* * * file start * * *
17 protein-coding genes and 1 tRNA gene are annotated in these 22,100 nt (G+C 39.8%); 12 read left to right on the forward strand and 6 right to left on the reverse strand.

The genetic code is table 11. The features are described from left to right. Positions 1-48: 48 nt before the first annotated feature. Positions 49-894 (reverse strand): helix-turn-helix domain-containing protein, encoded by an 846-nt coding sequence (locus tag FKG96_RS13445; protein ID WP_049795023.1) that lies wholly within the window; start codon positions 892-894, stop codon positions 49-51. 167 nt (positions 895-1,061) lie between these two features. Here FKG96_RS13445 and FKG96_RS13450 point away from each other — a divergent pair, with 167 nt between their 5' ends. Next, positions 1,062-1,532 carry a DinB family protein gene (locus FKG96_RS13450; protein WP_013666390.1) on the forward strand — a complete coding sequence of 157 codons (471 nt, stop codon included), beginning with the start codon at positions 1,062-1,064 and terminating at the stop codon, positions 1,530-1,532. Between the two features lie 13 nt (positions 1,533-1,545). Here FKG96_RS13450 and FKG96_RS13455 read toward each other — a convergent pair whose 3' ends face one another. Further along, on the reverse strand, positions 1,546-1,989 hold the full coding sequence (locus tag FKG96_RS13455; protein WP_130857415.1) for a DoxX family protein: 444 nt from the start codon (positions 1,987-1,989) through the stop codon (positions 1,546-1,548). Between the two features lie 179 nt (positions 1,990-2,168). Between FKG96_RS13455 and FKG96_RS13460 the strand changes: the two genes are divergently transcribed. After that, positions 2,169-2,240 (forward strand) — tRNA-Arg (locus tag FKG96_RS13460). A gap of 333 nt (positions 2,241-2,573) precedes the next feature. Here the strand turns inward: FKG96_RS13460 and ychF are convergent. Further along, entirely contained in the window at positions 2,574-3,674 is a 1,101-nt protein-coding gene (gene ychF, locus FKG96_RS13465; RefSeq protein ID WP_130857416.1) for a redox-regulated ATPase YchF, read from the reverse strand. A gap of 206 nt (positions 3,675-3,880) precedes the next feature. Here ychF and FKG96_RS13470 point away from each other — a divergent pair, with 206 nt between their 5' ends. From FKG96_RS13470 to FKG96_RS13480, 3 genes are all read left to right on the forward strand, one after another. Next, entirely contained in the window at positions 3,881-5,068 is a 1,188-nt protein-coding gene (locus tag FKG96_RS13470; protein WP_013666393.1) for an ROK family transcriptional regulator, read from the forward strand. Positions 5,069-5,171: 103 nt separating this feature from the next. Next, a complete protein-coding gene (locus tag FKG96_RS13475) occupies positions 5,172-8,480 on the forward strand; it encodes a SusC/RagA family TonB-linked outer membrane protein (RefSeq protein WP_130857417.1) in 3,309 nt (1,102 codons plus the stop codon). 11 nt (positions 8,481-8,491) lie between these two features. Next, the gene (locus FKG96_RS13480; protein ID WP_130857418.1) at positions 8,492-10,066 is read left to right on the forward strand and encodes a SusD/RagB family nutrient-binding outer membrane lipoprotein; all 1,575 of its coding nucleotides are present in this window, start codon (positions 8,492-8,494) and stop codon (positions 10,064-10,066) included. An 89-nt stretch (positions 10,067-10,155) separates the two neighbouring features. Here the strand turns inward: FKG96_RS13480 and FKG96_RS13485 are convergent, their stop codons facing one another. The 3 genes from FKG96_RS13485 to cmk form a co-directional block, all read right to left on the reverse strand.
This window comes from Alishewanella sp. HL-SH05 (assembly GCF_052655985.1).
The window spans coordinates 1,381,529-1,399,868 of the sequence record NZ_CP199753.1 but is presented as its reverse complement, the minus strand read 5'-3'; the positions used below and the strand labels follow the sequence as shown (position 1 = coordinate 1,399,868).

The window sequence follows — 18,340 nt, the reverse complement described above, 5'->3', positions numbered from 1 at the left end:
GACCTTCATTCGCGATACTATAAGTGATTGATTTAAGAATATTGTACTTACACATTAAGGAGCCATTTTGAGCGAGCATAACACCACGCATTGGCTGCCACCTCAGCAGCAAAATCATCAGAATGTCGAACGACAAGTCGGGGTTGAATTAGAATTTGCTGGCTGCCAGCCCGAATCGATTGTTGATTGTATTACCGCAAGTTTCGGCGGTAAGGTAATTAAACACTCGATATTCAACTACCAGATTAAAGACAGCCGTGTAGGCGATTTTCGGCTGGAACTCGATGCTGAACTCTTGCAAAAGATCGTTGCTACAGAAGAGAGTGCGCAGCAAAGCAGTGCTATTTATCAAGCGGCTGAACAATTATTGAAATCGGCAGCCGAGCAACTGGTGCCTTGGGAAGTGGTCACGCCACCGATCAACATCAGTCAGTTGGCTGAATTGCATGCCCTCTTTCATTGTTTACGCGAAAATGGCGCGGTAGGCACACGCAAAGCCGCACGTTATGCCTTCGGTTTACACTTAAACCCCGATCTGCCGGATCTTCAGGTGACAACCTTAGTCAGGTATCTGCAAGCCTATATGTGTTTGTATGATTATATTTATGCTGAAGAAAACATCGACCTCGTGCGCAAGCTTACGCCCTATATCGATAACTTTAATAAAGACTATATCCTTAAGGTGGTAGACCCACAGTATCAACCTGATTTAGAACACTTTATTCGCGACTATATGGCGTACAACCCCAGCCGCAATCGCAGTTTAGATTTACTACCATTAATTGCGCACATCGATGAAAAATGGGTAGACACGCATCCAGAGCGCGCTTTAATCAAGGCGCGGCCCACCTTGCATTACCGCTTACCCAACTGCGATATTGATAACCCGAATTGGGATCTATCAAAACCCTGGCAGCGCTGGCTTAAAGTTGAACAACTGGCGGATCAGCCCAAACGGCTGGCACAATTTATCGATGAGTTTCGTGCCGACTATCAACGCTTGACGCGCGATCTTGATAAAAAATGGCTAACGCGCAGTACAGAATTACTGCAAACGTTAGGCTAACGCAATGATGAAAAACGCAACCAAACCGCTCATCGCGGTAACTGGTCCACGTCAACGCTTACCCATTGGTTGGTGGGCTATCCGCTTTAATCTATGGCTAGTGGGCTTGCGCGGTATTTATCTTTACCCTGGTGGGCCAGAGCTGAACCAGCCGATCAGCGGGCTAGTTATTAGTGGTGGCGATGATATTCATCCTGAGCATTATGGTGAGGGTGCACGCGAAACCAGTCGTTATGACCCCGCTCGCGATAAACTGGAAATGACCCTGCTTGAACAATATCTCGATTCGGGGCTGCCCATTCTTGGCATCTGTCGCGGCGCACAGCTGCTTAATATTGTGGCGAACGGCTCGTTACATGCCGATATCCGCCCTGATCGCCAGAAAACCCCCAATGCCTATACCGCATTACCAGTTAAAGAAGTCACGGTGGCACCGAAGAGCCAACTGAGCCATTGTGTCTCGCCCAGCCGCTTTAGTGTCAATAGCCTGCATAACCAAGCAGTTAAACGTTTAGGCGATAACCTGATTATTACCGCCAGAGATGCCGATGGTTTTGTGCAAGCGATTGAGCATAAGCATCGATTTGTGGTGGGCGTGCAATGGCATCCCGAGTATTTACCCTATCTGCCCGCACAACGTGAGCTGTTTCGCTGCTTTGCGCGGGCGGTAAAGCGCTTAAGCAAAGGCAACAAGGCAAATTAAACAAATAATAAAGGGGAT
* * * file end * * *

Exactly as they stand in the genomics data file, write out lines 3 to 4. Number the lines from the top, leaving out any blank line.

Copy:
This window comes from Alishewanella sp. HL-SH05 (assembly GCF_052655985.1).
The window spans coordinates 1,381,529-1,399,868 of the sequence record NZ_CP199753.1 but is presented as its reverse complement, the minus strand read 5'-3'; the positions used below and the strand labels follow the sequence as shown (position 1 = coordinate 1,399,868).